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Topic: Jurisdiction

FRANCEL REALTY CORPORATION, petitioner, vs. RICARDO T. SYCIP, respondent.


G.R. No. 154684. September 8, 2005
Doctrine: In general, lack of jurisdiction over the subject matter may be raised at any stage of
the proceeding, even on appeal. This defense may be determined from the factual allegations of
the complaint, regardless of the answer or even before the answer is filed.
Facts:
In November 1989 petitioner and respondent entered into a contract to sell a house.
Upon execution of such contract respondent made a down payment of P119,700.00 which was
considered as the monthly rentals at the rate of P2,686.00 per month. On March 16, 1990, the
townhouse subject of the contract was transferred in the name of the respondent as evidenced by
the TCT No. T-281788. Despite such transfer respondent refused to pay the balance of
P250,000.00. Despite several demands by petitioner respondent, including the demand dated
December 12, 1991 made by petitioners counsel, the respondent refused to reconvey the property
to petitioner. Petitioner suffered actual damages in form of repairs amounting to not less than
P100,000.00 as well as moral and exemplary damages, attorneys fees and litigation expenses.
Respondent filed a motion to dismiss on the ground of lack of jurisdiction but it was denied. In
denying the material allegations of the complaint respondent again invoked lack of jurisdiction
over the subject matter of the case and further alleged that there is a pending case between the
same parties involving the same townhouse before the HLURB for unsound real estate business
practice. The trial court, after trial, dismissed the case for lack of jurisdiction. CA, agreeing with
the trial court held that the case involved not just reconveyance and damages, but also a
determination of rights and obligations of the parties to a sale of real estate under PD 957 hence
such case falls under the jurisdiction of HLURB. Hence this petition for certiorari under rule 45
of the Rules of Court assailing the decision and resolution of CA
Issues:
Whether or not the lower court can dismiss a case after full blown trial on the ground of
lack of jurisdiction
Held:
Yes, the general rule remains: a courts lack of jurisdiction may be raised at any stage of
the proceedings, even on appeal. The reason is that jurisdiction is conferred by law, and lack of it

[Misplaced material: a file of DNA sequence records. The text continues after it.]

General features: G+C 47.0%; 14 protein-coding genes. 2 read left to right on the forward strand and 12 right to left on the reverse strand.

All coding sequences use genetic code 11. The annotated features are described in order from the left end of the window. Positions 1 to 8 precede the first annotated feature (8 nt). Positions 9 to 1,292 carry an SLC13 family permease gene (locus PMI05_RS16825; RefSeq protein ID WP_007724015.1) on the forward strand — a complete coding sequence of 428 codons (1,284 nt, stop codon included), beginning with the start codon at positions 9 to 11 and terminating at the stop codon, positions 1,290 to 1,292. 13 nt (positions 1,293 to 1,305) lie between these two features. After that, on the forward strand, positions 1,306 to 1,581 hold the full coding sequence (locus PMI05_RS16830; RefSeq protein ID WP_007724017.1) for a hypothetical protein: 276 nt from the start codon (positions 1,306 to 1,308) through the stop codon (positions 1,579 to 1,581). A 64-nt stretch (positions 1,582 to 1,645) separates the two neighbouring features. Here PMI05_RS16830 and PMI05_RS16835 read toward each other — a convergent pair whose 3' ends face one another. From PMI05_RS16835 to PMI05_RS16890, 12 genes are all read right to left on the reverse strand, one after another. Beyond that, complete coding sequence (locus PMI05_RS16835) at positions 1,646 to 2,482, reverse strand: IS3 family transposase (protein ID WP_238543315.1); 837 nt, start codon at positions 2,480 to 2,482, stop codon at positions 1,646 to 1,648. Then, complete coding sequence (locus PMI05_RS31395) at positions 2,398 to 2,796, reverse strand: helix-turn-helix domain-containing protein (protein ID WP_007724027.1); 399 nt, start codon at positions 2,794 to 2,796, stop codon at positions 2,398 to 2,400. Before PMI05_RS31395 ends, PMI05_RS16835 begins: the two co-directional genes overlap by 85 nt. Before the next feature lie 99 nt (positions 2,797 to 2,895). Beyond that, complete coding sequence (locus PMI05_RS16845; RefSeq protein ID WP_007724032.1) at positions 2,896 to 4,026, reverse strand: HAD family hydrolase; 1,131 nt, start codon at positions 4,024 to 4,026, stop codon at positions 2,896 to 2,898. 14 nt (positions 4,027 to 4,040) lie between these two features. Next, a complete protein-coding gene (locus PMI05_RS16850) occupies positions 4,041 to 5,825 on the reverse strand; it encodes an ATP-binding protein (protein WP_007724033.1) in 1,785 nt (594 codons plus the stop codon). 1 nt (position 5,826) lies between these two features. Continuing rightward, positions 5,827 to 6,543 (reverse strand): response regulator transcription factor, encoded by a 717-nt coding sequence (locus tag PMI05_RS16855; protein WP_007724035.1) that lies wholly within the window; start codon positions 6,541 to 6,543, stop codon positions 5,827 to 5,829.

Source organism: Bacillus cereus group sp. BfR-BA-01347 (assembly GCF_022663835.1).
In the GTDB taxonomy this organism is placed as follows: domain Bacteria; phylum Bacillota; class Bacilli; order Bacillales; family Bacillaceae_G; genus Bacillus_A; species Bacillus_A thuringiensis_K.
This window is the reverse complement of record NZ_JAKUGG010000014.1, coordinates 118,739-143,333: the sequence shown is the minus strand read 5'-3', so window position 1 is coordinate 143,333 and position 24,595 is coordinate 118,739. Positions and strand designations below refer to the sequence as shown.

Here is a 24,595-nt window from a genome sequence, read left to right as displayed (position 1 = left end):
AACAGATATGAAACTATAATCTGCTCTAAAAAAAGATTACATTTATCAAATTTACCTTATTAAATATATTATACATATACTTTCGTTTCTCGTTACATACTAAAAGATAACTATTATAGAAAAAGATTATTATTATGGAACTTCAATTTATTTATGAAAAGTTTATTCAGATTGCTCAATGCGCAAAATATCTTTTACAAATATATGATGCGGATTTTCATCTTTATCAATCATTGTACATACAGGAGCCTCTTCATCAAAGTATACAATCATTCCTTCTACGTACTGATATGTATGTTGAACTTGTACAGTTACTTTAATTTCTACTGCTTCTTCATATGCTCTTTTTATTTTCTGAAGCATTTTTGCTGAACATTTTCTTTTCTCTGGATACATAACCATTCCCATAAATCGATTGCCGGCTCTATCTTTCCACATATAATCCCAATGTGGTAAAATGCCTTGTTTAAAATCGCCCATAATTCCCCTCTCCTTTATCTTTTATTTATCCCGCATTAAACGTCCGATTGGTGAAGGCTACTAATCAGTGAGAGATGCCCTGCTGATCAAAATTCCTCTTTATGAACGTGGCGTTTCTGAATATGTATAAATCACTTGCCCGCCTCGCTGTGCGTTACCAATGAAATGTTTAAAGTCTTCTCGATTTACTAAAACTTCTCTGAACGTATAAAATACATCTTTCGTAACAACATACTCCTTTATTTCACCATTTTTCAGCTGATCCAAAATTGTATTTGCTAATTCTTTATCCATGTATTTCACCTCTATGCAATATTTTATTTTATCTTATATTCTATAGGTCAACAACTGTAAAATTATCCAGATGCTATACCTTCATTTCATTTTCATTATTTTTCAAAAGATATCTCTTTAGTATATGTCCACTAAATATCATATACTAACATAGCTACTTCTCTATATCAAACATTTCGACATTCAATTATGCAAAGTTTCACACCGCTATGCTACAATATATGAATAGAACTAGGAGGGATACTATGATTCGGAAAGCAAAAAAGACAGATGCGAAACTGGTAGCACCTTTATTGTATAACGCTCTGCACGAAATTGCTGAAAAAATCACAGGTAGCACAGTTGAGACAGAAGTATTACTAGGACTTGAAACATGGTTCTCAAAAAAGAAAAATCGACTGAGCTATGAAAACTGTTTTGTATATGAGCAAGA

affects the very authority of the court to take cognizance of and to render judgment on the action.
Moreover, jurisdiction is determined by the averments of the complaint, not by the defenses
contained in the answer.
Petitioner argues that the CAs affirmation of the trial courts dismissal of its case was
erroneous, considering that a full-blown trial had already been conducted. In effect it contends
that lack of jurisdiction could no longer be a ground for dismissal after trial had ensued and
ended. The above argument is anchored on estoppel by laches which was enunciated in the case
of Tijam v. Sibonghanay to thwart dismissals on the ground of lack of jurisdiction. In the
Sibonghanay case, the Supreme Court held that a party may be barred from questioning a courts
jurisdiction after being invoked to secure affirmative relief against its opponent. In fine, laches
prevents the issue of lack of jurisdiction from being raised for the first time on appeal by a
litigant whose purpose is to annul everything done in a trial which it actively participated. The
Sibonghanay case is the exception rather than the general rule. The Sibonghanay case can
only be invoked in cases similar to it, such that lack of jurisdiction was raised so belatedly to
warrant the presumption that the party entitled to assert it had abandoned or declined to assert it.
In the case at hand, such is not the case because herein respondent has raised the issue of lack of
jurisdiction from the very beginning in his motion to dismiss, in his answer to the complaint and
even verbally during trial. This consistent and continuing objection to the trial courts
jurisdiction defeats petitioners contention that raising other grounds in a Motion to Dismiss is

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considered a submission to the jurisdiction of the court. We stress that Rule 9 of the Rules of
Court requires that all defenses and objections except lack of jurisdiction over the subject matter,
litis pendentia, bar by prior judgment and/or prescription -- must be pleaded in a motion to
dismiss or in an answer; otherwise, they are deemed waived. As to the excepted grounds, the
court may dismiss a claim or a case at any time when it appears from the pleadings or the
evidence on record that any of those grounds exists.
In this case the Supreme Court also discussed petitioners case with the HLURB,
petitioner avers that the present controversy is not cognizable by the HLURB because it was
filed by the developer rather than by the buyer as provided in PD No. 1344. Such contention is
unmeritorious. Petitioners strategy, if allowed, would open a convenient gateway for a
developer to subvert and preempt the rights of buyers by the mere expediency of filing an action